At the end of Natural England’s press release confirming Lodge Hill had become an SSSI on tuesday were these words.
“The decision to extend the SSSI clarifies the environmental importance of the site but does not determine whether or not development can go ahead; this is a matter for the planning system. Natural England will continue to engage with the local planning authority (Medway Council), the landowner (Ministry of Defence) and its commercial partner (Land Securities) to contribute, as appropriate, to the planning process. In particular, and in order to contribute to sustainable development, we will consider carefully any proposals for a habitat creation scheme to offset the impacts on the special wildlife of the site, should development proceed.”
I thought – but how can Biodiversity Offsetting be applied to an SSSI? Except in the most exceptional circumstances….
The Biodiversity Offsetting Green Paper has this to say on the subject (para 31):
“For Sites of Special Scientific Interest the conditions of paragraph 118 of the National Planning Policy Framework would have to be met. The Government considers this could only be the case, depending on the circumstances, if the offset provided the same type of habitat as close as possible to the Site of Special Scientific Interest that would be harmed.”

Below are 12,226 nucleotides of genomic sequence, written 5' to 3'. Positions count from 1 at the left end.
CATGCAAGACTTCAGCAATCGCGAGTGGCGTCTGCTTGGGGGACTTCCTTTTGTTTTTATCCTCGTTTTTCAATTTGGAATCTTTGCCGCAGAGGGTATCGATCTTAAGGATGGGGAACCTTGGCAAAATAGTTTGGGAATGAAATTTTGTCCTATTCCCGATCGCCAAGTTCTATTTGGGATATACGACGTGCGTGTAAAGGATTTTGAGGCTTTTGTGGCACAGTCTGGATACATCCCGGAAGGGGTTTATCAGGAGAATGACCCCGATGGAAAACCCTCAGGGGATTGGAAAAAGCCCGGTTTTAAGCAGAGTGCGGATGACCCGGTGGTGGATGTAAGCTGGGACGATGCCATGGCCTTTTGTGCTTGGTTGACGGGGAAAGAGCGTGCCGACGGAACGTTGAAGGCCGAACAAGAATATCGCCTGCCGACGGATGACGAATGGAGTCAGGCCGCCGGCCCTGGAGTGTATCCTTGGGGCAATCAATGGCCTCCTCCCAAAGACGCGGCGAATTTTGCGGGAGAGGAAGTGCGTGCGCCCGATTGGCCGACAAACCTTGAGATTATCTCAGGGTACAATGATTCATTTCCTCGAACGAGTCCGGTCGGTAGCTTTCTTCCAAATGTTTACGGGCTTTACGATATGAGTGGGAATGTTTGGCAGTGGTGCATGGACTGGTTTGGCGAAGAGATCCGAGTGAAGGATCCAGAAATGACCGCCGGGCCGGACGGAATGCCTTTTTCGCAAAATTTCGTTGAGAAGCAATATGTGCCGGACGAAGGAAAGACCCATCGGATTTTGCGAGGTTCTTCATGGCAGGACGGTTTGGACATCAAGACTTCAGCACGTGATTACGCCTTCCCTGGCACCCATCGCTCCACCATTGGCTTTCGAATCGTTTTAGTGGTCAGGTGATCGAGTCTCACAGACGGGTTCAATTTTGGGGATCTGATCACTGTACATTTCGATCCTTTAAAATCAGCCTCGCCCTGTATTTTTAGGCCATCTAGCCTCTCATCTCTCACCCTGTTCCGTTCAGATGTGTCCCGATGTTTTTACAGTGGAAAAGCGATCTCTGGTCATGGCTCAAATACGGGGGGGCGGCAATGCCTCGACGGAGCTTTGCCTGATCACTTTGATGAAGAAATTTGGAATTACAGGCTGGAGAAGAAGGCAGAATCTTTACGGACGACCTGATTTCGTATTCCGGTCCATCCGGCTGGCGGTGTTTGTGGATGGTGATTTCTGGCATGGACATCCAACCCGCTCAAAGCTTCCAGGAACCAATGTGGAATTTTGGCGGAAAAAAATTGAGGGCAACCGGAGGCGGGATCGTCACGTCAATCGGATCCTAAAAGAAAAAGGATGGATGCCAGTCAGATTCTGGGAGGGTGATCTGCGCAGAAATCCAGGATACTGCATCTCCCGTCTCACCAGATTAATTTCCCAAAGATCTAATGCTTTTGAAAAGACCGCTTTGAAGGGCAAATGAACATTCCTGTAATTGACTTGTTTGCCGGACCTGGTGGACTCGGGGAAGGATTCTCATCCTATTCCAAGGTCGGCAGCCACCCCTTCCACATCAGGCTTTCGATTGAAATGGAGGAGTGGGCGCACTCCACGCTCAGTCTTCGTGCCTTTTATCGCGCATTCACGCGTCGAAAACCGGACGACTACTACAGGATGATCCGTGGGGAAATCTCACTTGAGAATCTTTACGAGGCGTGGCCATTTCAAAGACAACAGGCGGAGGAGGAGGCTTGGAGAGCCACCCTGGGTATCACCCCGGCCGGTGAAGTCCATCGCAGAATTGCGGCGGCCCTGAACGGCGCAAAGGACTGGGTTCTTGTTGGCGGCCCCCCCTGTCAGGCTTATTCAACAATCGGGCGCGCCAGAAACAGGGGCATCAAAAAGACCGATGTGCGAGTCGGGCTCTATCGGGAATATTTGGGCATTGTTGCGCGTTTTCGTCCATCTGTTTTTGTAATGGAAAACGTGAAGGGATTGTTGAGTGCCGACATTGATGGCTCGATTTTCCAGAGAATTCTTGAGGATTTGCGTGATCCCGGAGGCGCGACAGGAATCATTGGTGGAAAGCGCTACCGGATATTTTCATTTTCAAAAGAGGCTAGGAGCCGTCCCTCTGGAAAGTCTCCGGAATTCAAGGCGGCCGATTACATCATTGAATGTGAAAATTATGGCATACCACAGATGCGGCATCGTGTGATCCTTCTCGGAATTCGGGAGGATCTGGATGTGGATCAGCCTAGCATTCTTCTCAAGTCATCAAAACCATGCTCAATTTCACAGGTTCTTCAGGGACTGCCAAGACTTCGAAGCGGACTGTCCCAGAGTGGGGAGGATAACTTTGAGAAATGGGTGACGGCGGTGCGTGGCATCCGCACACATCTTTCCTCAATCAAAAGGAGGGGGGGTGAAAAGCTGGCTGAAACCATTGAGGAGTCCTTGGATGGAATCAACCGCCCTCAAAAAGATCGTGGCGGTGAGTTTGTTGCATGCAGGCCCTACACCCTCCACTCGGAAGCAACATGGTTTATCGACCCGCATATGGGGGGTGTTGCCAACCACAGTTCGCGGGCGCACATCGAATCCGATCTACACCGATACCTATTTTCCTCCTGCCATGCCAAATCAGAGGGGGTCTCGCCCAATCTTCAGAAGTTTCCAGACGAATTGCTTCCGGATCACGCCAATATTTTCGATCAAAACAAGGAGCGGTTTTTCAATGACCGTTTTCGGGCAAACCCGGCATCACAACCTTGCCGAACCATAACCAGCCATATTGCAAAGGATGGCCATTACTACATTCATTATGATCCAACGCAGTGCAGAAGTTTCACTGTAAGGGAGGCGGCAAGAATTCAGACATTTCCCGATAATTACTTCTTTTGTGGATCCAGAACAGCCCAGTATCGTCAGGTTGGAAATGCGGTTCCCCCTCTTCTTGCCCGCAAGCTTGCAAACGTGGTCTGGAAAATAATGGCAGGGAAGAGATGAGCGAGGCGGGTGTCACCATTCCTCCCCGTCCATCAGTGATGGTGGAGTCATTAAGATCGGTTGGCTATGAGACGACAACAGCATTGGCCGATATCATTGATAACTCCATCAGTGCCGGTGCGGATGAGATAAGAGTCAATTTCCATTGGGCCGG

now does this mean “close as possible” in a geographical sense, or close as possible in an ecological sense?
The NPPF para 118 states:
We cannot assume that the Offsetting Proposals in the Green Paper will proceed unchanged, though they may well do.
There are some key words/phrases in these policies which would benefit from more detail:
Benefit – as in benefit of the development clearly outweighing the impact on the SSSI.
Cannot be avoided – the top of the mitigation hierarchy. What circumstances would apply where an alternative location not on an SSSI was unsuitable?
depending on the circumstances – this could mean anything goes.